Monday, February 21, 2011

Good Ol' No. 119

No. 119
After six years of construction on the Transcontinental Railroad, the trailheads of the Union Pacific and the Central Pacific railroads finally met at Promontory
Summit in the Utah Territory on May 10, 1869. 

To commemorate the completion of this incredible accomplishment, two locomotives, the Union Pacific's westbound "No. 119" and the Central Pacific's eastbound "Jupiter" came together until their cowcatchers were separated by less than the length of a single railroad tie.  Four spikes, two made of  Gold from California, one made of Silver from Nevada and one made of Gold, Silver and Iron from Arizona were driven into the final tie while the message: "Dot...Dot...Dot...Done" was flashed from coast to coast by telegraph.

I understand that my accomplishment here pales in comparison to laying a couple of thousand miles of railroad tracks, but about a year ago, I produced a model of the "Jupiter" for John, my one boss, in honor of his 20th anniversary with our company.  That might sound like an odd subject for an anniversary present, but when your company makes railroad equipment, it actually *does* make sense. 

This week, my other boss, Harry, finally caught up and celebrated his 20th anniversary.  It was only fitting that he should receive a model of the *other* of these two historic locomotives.

Just like the "Jupiter", old "No. 119" was made primarily of Basswood although there are a few odds and ends that I fashioned out of small dowel rods and other wood scraps.  I turned the boiler, smokestack, sand and steam domes, cylinders, bell and wheels on the lathe and then assembled the cab, cowcatcher and drive rods from hand-carved/cut pieces. 

The roof of the cab was covered with a piece of 220 grit sandpaper painted black to simulate rolled roofing.  The track measures 16" long and the case makes the overall length about 2" longer.  I do hope that Harry has room for this relatively large piece in his new house:-)

The two locomotives are "nominally" of the same scale.  Unfortunately, the lack of any drawings and only a few good photos  -- those taken at right angles to the train so I could actually measure things -- made it very difficult to get them to agree in all details.  I did do a much better of getting the gauge of the tracks correct on this locomotive.  The wheel spacing was far too wide on the first locomotive, once again because I couldn't locate any really good photos or drawings to work from.  It looks great from the side but sadly way out of scale when viewed head on.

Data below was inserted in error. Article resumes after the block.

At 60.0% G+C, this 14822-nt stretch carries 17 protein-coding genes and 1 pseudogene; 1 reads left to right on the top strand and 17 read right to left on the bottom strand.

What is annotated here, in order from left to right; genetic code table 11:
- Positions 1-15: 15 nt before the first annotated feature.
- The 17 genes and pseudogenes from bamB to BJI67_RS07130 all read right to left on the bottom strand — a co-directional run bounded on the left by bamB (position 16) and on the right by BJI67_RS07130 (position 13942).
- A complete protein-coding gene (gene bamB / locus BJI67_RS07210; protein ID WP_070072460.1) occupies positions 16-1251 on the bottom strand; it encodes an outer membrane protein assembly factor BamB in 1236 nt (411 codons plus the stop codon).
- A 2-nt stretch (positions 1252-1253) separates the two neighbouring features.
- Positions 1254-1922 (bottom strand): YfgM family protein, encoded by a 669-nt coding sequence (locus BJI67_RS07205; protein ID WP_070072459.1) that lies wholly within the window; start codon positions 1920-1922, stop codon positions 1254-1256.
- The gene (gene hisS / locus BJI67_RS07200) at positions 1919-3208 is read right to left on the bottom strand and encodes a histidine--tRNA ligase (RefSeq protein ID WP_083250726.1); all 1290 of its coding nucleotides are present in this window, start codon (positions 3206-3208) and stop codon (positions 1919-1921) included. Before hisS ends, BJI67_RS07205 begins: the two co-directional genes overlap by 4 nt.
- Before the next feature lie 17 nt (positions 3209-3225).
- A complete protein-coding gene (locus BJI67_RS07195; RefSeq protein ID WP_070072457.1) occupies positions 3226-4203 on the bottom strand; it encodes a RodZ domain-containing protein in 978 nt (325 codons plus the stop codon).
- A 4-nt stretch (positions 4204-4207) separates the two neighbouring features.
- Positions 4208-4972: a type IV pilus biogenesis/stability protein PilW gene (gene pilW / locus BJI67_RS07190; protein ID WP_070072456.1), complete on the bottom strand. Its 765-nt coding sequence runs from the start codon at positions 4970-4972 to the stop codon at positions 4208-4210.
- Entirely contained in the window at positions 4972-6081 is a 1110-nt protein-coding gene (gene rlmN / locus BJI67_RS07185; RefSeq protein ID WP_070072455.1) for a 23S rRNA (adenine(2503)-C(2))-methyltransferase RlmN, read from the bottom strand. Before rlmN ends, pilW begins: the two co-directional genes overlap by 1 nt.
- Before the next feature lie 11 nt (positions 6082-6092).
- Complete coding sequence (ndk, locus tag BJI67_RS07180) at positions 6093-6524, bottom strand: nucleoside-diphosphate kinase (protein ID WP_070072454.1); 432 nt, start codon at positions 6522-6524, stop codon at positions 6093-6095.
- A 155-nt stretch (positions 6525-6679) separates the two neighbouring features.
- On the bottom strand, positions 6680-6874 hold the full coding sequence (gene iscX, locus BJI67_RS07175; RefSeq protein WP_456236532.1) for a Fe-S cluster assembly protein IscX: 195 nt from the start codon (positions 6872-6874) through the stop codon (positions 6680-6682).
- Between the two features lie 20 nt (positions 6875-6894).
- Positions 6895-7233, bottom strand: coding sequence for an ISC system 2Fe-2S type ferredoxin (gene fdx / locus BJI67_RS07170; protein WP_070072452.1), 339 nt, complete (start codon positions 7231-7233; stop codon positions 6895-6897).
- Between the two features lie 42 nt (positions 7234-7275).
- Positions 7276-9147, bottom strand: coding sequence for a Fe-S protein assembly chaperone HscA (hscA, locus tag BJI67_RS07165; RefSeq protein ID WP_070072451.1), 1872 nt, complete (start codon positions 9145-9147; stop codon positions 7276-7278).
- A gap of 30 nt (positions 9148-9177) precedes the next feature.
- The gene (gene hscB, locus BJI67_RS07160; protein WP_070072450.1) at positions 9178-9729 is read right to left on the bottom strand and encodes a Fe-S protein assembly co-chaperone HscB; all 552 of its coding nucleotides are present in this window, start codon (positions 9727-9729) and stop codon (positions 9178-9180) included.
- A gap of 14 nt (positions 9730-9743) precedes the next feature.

After it was all said and done, I realized that I had actually built both models "upside-down".  In real life, the locomotives of the day were built from the ground up and as I see now that methodology is preferable for building models, too.  It probably would have forced the design to be more accurate if I had started with a specified rail spacing and built the wheels, frame and body to match.  Getting the rail spacing to exactly match the wheel spacing of an already completed model was much tougher - to say nothing of less forgiving - than it would have been the other way around.

I did get a little smarter this time when it came to the finish.  In my opinion, the "Jupiter" suffered from a serious case of "Model Fuzz".  No matter how well I sanded it, the texture of the wood still showed through the paint.  This time, I used a couple of coats of sanding sealer on the boiler, stack and domes -- sanding between coats with 220-grit sandpaper - prior to painting.   Then when I applied the acrylic paint, it went onto an already smooth, hard surface.  That worked much better! 

I also spray-painted all of the brass items.  The metallic, acrylic brush-on paints (e.g., brass, gold, silver) that I have run across must use actual metal pigments mixed with a vehicle that is very transparent.  They always seem to go on "chunky" and require quite a number of coats for good coverage.  That might work on a big item or something that wasn't supposed to be made from metal but on something this small, it looks really bad.

Another gentleman produced the beautiful, slope-top Plexiglas case and cherry wood base for this train as well as John's last year - Thanks, Ken.

Harry and his Train

One bit of trivia I learned during my research on these two locomotives is that you can tell what type of fuel a steam locomotive uses by the shape of the smoke stack:

The "Funnel" or "Cabbage" stack locomotives (like the "Jupiter") burned wood and needed the huge stack so as not to set the tracks or surrounding forests ablaze as the train passed through.  Apparently, the larger stack allowed for baffles and screens that let the hot gases and smoke escape while any solids, including glowing embers, swirled around and eventually fell down into a chamber for later cleanout.

Coal-burning locomotives had straight stacks that may or may not have had any sort of "ember-trapping" screens.

One from the bench

     He who knows others is wise. He who knows himself is enlightened.

"Til next time...Keep makin' chips!

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